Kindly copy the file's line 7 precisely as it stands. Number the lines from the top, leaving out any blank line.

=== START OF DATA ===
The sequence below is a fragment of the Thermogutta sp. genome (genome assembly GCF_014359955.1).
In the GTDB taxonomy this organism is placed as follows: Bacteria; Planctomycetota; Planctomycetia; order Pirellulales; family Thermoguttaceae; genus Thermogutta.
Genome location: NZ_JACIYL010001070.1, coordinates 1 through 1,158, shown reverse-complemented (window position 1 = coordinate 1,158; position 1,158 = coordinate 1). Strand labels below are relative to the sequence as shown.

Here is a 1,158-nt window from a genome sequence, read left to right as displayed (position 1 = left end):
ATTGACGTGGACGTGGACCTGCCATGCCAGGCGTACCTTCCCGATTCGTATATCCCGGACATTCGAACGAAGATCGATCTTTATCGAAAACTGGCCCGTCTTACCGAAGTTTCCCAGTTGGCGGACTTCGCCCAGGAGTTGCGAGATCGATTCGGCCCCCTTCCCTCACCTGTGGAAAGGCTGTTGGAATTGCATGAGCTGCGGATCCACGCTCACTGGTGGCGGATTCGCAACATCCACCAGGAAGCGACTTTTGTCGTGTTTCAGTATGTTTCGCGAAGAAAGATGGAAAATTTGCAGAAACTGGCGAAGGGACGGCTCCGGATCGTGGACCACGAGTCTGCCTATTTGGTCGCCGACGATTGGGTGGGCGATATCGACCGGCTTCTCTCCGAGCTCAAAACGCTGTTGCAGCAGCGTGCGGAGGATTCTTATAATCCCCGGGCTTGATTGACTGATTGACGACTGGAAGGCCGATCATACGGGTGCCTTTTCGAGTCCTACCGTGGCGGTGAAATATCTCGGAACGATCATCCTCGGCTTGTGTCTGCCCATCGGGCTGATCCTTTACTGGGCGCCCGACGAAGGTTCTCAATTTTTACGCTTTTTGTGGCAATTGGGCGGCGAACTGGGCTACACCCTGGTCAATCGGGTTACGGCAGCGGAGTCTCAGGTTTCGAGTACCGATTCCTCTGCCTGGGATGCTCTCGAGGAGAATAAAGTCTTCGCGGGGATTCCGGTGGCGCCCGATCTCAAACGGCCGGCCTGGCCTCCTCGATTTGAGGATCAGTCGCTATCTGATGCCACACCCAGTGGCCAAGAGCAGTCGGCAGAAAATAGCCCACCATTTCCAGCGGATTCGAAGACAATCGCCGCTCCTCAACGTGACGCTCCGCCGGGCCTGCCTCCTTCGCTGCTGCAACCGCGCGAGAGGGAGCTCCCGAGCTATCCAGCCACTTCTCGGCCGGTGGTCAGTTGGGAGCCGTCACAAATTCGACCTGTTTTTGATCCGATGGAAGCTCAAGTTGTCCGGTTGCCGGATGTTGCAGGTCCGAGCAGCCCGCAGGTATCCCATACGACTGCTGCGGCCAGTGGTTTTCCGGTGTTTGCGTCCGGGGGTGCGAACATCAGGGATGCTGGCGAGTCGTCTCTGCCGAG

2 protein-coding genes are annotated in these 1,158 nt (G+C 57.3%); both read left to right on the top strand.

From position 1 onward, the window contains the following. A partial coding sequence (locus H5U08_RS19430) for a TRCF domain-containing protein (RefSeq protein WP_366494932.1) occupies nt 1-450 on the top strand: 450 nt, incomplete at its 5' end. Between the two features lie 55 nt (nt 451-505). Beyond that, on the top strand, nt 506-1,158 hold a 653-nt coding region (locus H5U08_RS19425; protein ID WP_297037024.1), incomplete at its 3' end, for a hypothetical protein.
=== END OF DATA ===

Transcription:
From position 1 onward, the window contains the following. A partial coding sequence (locus H5U08_RS19430) for a TRCF domain-containing protein (RefSeq protein WP_366494932.1) occupies nt 1-450 on the top strand: 450 nt, incomplete at its 5' end. Between the two features lie 55 nt (nt 451-505). Beyond that, on the top strand, nt 506-1,158 hold a 653-nt coding region (locus H5U08_RS19425; protein ID WP_297037024.1), incomplete at its 3' end, for a hypothetical protein.